BY SCOTT FEINBERG
The 2016 Emmy winner for best actor in a drama series — an Egyptian-American who was that category's first non-white honoree in 18 years — reflects on early stereotypical casting, great collaborators who helped him break out of it and the prescience of his current show about a disturbed hacker hiding beneath his hoodie.
"For a long time I thought maybe that would be it," says Rami Malek, the American actor of Egyptian descent, of the stereotypical roles to which he was limited early in his career — an Egyptian king (2006's Night at the Museum), an Iraqi insurgent (2005's Over There), an Islamic-American terrorist (a 2010 episode of Fox's 24), an Egyptian vampire (2012's The Twilight Saga: Breaking Dawn — Part 2) and the list goes on. "But," he adds, as we sit down at his publicist's office in New York, where he currently is shooting season three of USA's Mr. Robot, to record an episode of The Hollywood Reporter's 'Awards Chatter' podcast, "I always hoped that I had enough talent to transcend that kind of ideology or Hollywood belief-system." And, sure enough, he has.
The 36-year-old now is one of the most respected actors of his generation, thanks in no small part to his work on Mr. Robot as Elliot Alderson, a cyber-security specialist by day and master hacker by night who grapples with psychological issues and drug addiction while trying to free the world from heartless corporations. Last year, for his work on the show's first season, he was awarded the best actor in a drama series Emmy, becoming that category's first non-white honoree in 18 years. And this year, when the show feels as timely as ever, he might well win it again.
Born in Los Angeles to Egyptian immigrants, Malek first fell in love with acting during high school, but "had major doubts" about whether or not it could be his career. He graduated from Indiana's University of Evansville in 2003 with a BFA, moved to New York and began performing in small stage productions while also auditioning for screen opportunities — but, he confesses, "I didn't hear back from anybody for so long — I mean, it was devastating." Eventually, through a "pretty brazen" pitch of himself, he landed a small part on Gilmore Girls, and through that an agent, but the opportunities that came his way over the next few years tended to be of the aforementioned sort. "Of course it bothered me," Malek acknowledges. "It was very difficult. When those things were coming my way — when those were the auditions I was getting — I was just like, 'I think I just have to humanize these guys, and that's what I'm gonna do for a while.'"
Still, a few people were perceptive enough to go to bat for him. "I have to thank all these casting directors that did not give up on me," he says. "They really pushed. I think they could see something that the people up the ladder might have had a more difficult time seeing." As a result, Malek landed one great part — in Steven Spielberg and Tom Hanks' Emmy-winning HBO miniseries The Pacific (2010) — that soon begat others. "Still, today, that's probably the most transformative moment I've had as an actor," he says, noting that because of it he came to be offered readings and eventually parts in Paul Thomas Anderson's Oscar-nominated film The Master (2012) and two Spike Lee joints, Oldboy (2012) and Sweet Blood of Jesus (2014). His growing profile landed him in some big-budget studio films, such as Bill Condon's Twilight installment, but Malek shined brightest in an indie made with top-flight young talent — alongside him, fellow then-unknowns Brie Larson, John Gallagher, Keith Stanfield and Kaitlyn Dever — for less than $1 million over 18 days: Destin Daniel Cretton's magnificent Short Term 12 (2013). "That was a great role," he concedes.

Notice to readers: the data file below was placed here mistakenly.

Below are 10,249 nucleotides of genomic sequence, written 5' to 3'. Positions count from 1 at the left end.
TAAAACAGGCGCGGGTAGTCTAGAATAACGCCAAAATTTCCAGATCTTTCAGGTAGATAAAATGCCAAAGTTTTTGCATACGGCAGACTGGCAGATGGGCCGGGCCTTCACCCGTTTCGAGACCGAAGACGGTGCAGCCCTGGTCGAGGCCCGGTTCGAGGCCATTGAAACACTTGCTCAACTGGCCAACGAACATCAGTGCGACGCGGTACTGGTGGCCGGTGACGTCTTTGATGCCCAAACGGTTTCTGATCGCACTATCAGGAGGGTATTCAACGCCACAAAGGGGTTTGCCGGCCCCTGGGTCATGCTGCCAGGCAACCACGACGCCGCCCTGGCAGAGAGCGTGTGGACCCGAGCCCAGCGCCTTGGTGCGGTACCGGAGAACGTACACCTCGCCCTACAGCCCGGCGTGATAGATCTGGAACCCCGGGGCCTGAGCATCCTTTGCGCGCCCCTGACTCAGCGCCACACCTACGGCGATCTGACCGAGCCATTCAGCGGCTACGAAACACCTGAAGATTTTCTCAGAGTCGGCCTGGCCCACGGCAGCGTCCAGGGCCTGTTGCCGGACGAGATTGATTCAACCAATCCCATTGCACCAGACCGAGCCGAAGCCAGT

And then came Mr. Robot. Malek was sent the script for the pilot and, before reading it, had some reservations. The title, he says, "threw me, I have to say." The fact that it was for the USA network, which was not known for edgy drama, "was a bit of a concern." And he was unfamiliar with the show's creator and the pilot's writer, Sam Esmail, who had never previously worked in television. But as soon as Malek read the material itself, he was sold. Centered around Elliot, a quiet but compelling character, it "read like a play," he says, only with voiceovers through which "you're let into his reality" (Malek actually hears a female read them into his earwig), allowing the audience to empathize with and root for him even as he does highly questionable things, leaving viewers to decide for themselves if he is a hero or antihero. "I see him as both," volunteers Malek. The black hoodie, the fade haircut and the emotionally minimalist acting were among the many things that the actor then brought to the part.
Mr. Robot was smart, edgy and prescient from the outset. The show's first season, which aired from June through September of 2015 (in the wake of the Sony hack), was awarded a Peabody, named one of the year’s top 10 shows by the American Film Institute, voted best new program by the Television Critics Association and best drama series at the Golden Globe Awards and nominated for the best drama series Emmy — and it brought Malek a boatload of accolades of his own. In addition to the best actor in a drama series Emmy, he also won the equivalent Critics’ Choice Award and was nominated for Golden Globe and Screen Actors Guild awards. Meanwhile, the show’s second season, which debuted in July 2016 and aired through September (just before the discovery of the Russian hacks that attempted to interfere with the U.S. presidential election), was comparably lauded and is the one eligible for recognition this awards season. Its third season will premiere in October. Malek, when pressed, admits that he has been told to expect only two more seasons after that. "I would be very surprised if it goes beyond that," he says with a smile.